Religious Conviction: Simply a State of Mind
I work in the psychological field, dealing with people with many various kinds of personality disorders. I work a lot with retraining the brain to help people live lives free from disorders (mainly eating), compulsions, guilt, and fear. I love my job. So many things in our individual realities stem from the way our brains were wired from birth to three years old. These patterns form our lives, our beliefs, and our convictions. Try to change? Well, changing your way of believing (and rewiring that brain of yours) is the hardest and most painstaking job in the world. And it only gets harder the older we get.
Most children grow up in family and religious communities whose members share very particular—often one-sided—ideas, outlooks, and attitudes. Let’s take mine for an example. I was born and raised in an LDS family in Kaysville, Utah. Many members of my community had pretty much the same, limited knowledge available to them and had developed certain skills at the expense of other skills. As a child in such a community, I learned the same skills. It’s a fact that children in such communities can only acquire a sense of security and deal with their fears by adopting the thinking, feeling, and behavior patterns that the community members pass along to them. This goes directly to the wiring of our brains. The neuronal connections and circuits activated repeatedly in our brains in this way become more and more rigidly established. The earlier this kind of programming takes place, the more completely it determines children’s lives and the harder it becomes for them to undo later in life.
When beliefs are strong enough, when you truly believe in something, good or bad, the emotions you feel create your reality. When you believe in something, you constantly look for the manifestations of it in your life to help you reaffirm your faith and “testimony” in said belief. For example, if a predominate belief of your family or community was that God punished people who were evil or somehow deserving of punishment, (i.e. the Pride Cycle comes to mind, as well as the most recent declaration of Haiti’s contract with the Devil) then each time you saw misfortune in your life, you’d see it as proof that there is such a God. And with every disaster, each individual horror, and the myriad of troubles in the world–well, it only serve as proof in the existence of such a God. I don’t know about you, but I got a little tired in believing in a God who didn’t seem as compassionate as my own mother. These beliefs grow in your mind, validating each other, until an entire community embraces the idea that the world is becoming more and more evil and that it needs a good cleaning up in the “last days” (i.e. Millennium).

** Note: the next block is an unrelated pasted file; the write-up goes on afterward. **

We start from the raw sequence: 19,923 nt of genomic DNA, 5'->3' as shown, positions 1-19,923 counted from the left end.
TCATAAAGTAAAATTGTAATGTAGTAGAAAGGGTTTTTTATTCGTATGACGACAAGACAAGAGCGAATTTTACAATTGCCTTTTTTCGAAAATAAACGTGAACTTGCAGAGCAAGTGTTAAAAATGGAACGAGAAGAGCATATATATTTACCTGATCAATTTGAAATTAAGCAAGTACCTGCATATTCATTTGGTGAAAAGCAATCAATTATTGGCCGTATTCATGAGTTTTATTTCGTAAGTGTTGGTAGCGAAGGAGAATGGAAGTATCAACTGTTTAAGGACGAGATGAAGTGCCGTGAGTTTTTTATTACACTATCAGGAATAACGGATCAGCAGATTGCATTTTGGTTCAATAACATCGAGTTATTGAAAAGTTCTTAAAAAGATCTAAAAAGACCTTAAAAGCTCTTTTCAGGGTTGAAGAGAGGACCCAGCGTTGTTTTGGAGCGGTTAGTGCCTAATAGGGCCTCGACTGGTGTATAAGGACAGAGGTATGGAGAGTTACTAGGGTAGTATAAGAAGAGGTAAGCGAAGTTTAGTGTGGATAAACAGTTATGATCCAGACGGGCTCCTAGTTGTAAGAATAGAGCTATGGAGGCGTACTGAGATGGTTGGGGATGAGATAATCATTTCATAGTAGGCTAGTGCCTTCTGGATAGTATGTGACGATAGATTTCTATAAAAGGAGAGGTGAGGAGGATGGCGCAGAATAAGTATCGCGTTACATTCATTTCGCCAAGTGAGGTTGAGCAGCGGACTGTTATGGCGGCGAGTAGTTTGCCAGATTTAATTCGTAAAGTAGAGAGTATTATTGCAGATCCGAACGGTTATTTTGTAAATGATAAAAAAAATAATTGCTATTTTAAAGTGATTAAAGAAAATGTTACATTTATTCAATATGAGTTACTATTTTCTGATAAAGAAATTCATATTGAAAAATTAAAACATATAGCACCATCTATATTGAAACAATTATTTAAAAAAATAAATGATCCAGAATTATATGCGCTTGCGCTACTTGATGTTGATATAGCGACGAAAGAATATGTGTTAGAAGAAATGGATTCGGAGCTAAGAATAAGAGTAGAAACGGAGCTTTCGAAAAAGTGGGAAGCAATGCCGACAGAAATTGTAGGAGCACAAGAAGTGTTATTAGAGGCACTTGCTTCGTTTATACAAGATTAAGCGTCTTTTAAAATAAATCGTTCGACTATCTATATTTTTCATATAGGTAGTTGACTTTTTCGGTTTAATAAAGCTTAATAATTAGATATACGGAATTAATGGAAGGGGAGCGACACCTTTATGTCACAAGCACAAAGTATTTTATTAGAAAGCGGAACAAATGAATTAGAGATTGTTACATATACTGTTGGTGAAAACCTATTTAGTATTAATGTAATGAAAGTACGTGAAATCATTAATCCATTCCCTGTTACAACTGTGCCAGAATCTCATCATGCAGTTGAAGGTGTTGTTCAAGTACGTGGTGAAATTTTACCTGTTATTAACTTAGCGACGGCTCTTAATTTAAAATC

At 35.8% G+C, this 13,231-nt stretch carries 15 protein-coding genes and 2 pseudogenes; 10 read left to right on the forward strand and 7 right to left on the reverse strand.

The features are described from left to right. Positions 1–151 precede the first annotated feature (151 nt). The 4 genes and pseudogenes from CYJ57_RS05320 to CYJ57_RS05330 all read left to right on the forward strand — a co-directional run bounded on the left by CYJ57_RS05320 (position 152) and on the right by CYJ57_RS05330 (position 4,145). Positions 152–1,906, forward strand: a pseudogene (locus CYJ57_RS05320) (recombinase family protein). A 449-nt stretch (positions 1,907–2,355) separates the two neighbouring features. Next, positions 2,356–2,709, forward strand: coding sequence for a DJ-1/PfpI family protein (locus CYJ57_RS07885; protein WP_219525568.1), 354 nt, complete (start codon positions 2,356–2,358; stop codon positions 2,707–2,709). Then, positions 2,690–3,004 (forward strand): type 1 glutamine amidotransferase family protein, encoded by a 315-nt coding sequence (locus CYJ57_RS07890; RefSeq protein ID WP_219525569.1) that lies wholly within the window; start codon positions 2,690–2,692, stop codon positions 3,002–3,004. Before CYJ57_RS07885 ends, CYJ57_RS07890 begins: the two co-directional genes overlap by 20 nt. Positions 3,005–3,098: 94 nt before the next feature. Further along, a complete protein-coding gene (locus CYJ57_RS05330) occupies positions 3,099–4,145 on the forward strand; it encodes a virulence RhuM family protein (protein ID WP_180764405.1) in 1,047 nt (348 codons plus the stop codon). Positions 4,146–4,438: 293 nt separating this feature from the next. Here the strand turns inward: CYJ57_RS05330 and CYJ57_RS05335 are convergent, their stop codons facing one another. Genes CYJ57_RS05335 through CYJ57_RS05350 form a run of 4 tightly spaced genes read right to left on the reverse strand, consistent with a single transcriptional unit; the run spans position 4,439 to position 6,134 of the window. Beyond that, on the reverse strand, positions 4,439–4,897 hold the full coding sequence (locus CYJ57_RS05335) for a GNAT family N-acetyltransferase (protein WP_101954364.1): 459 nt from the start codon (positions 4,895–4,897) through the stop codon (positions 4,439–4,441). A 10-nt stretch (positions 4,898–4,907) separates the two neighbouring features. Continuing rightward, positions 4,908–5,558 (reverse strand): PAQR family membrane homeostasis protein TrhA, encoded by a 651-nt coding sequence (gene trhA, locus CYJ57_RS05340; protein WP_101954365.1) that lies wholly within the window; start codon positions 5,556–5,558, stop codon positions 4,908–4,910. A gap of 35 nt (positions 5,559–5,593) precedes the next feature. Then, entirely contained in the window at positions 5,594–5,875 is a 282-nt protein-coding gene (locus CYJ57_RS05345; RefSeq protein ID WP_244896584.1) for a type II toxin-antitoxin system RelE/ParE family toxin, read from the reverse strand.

Rightly so, you would internalize this belief as true about yourself as well. If you have misfortune in your life, then obviously it is necessary for you to be “tried” in such a way that you will be “purified” in the “refiner’s fire” and become more Godlike in the process. You would, sadly, become judgmental of yourself and feel a bit inundated with various levels of guilt and shame throughout your life. Religious dogmas have always liked to feed off of guilt and shame. The mind, then, survives and validates by finding confirmations. Each of us sees the world through the lenses of our beliefs. Soon, EVERYTHING you see that confirms certain beliefs, and they work to serve as a “testimony” of that belief system. You begin looking for and finding many, many ways that this belief is true. When you accidentally stumble upon a belief that you can’t make sense of in your current dogma, then you tend to “put it on the shelf” (i.e. patriarchy, polygamy, proposition 8). Your mind simply has to brush it off as unexplainable and you console yourself with the idea that “God moves in mysterious ways.” I reached a point where I could no longer do this.
The danger of building up these very one-sided neuronal connective patterns becomes severe if the strategies for coping with fear are employed by SUBJECTIVE people, dogma, and methods. When this happens, many coping strategies are built up and overused to a point of psychological dependency.
I used to be very psychologically dependent on the dogma of the LDS church to tell me who to be, what to believe, and how to make sense of the world. I broke out of this way of thinking later than I would have liked. It’s been a hard journey out of it. And after two years of rewiring my brain, I still have a way to go.
It’s an interesting thought, given the premise of the church, that most members believe (i.e. with missionaries) that everyone else will have to, at least eventually, subscribe to the same set of “beliefs” that they themselves have so that all can be harmonious in heaven. I find this so troubling. Do we really need that kind of validation? I don’t anymore. I am happy to have my own set of beliefs and to let you have yours. However, there is always a bit of a sting when I say that, because I’ll never fully get that in return, especially with my family. I guess I’ll just have to accept that they will forever see me as being “in the wrong” since I dared to wire my brain differently from them. But I’m as convinced (as they are about theirs) that my beliefs are what work for me. And to that, there really is no solution to seek after, all that is left is to embrace, accept, and love.